Fumble is a digital platform run by young people, for young people. We create happy, healthy content on sex, relationships, bodies and related topics.
We offer non-judgemental advice and information in a way that is relevant and accessible for young people of all genders, sexualities and backgrounds. We respond to the reality that young people face growing up today, with its unprecedented challenges – particularly posed by growing up alongside the internet and smartphones.
Our firm belief that our co-created, peer-to-peer model of digital sex education has the potential to change young people’s lives is based on our understanding of the strength of our community. We believe young people have the potential to seize the opportunity posed by the internet to create the resource we need to see in this space.
We know young people have the creativity, insight and drive to reject the current inadequate digital content available to them, and participate in building Fumble to be a truly healthy, innovative and impactful alternative resource. We pledge to use our co-creation model as a vehicle to make this happen.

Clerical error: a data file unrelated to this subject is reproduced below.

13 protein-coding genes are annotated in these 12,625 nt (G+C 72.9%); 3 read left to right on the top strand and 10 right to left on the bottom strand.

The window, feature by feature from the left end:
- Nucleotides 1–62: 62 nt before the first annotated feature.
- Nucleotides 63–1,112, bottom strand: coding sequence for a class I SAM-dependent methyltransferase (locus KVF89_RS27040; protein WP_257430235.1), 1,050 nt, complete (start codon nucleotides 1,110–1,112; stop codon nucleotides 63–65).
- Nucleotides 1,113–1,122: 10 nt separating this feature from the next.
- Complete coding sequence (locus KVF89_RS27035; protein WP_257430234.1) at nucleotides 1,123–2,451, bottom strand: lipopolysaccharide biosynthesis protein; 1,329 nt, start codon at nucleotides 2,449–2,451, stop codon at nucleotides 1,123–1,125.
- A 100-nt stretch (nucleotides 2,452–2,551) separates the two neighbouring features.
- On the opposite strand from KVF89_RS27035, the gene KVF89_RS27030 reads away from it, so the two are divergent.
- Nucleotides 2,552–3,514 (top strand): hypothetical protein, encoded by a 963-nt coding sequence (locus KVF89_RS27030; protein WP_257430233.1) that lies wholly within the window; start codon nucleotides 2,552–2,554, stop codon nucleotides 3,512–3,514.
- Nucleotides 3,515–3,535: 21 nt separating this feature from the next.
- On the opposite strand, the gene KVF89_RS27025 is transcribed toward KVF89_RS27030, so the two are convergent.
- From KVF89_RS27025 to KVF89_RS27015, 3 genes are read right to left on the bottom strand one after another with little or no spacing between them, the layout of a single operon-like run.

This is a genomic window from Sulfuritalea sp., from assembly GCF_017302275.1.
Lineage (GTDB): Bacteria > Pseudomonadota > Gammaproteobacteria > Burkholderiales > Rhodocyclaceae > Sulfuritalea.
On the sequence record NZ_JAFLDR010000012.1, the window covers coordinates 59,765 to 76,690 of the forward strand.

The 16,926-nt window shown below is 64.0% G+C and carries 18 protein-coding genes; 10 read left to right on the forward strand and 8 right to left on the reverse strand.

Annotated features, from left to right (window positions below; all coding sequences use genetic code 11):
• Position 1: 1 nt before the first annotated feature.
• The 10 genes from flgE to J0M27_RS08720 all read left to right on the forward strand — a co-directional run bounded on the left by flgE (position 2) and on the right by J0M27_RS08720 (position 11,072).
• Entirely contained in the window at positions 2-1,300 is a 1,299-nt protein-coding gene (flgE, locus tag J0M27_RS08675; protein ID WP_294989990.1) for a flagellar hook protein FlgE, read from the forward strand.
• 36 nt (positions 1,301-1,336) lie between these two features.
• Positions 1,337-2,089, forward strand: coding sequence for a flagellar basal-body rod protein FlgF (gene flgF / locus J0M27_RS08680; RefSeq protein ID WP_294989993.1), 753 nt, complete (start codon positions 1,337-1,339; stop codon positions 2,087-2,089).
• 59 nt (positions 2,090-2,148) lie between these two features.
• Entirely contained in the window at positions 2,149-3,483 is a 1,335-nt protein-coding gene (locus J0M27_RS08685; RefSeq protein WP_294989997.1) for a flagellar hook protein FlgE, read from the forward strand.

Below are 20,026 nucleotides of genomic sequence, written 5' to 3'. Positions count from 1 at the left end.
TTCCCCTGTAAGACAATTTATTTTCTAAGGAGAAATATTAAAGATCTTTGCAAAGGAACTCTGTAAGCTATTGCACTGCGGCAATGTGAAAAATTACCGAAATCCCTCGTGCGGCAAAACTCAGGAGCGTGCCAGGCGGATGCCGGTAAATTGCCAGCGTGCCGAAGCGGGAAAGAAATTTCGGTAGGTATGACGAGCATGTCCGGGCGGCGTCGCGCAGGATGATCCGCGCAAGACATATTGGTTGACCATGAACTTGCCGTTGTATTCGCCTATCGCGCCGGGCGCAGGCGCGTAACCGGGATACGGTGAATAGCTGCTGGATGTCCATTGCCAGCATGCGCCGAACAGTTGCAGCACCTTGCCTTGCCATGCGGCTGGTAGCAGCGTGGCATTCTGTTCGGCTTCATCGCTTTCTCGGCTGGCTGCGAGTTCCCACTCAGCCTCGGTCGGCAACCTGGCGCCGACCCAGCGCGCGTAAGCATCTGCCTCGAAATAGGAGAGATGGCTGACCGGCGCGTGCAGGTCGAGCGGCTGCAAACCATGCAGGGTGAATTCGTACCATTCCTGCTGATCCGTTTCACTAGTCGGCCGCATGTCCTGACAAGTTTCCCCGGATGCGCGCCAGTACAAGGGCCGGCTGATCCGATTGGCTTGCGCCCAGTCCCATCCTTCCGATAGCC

Fumble is a UK registered charity, currently run entirely by volunteers. We launched Fumble in March 2017, and gained charity status in February 2020. Registered charity number: 1188089.
Who are we?
Fumble is a team of young media, education and health professionals, who give their time and talents as volunteers. We’re backed by the Great Initiative, the Women’s Equality Party and Shape History. We also work closely with the young people’s sexual health and wellbeing charity Brook. We welcome (and seek out) collaborations with any relevant groups and media platforms.
We also welcome comments, contributions, sponsorship opportunities, advertising inquiries and anything else you want to chat about.
Why do we Fumble?
- The NSPCC has found that 40% of teen girls say they feel pressured to have sex.
- Primary school-age children are regularly sharing sexual content in the classroom, teachers warn.
- Period education campaign Betty for Schools say nearly half of girls don’t know what’s happening when they first start their period.
- Sex crimes in schools up by 255% in four years, says TES.
- Vagina surgery for appearance reasons is now ‘sought by girls as young as nine’, says BBC.
- Recent research by the NSPCC & Middlesex University confirms that over half of 11- to 16-year-olds have seen explicit material online. Online pornography can be very graphic, and can feature racist and misogynistic content.
We could go on. A lot of these young people are accessing content like online porn because they are looking for answers to questions on sex and relationships that they’re simply not getting elsewhere. This is why we need Fumble.
Are you ready to Fumble? Try this.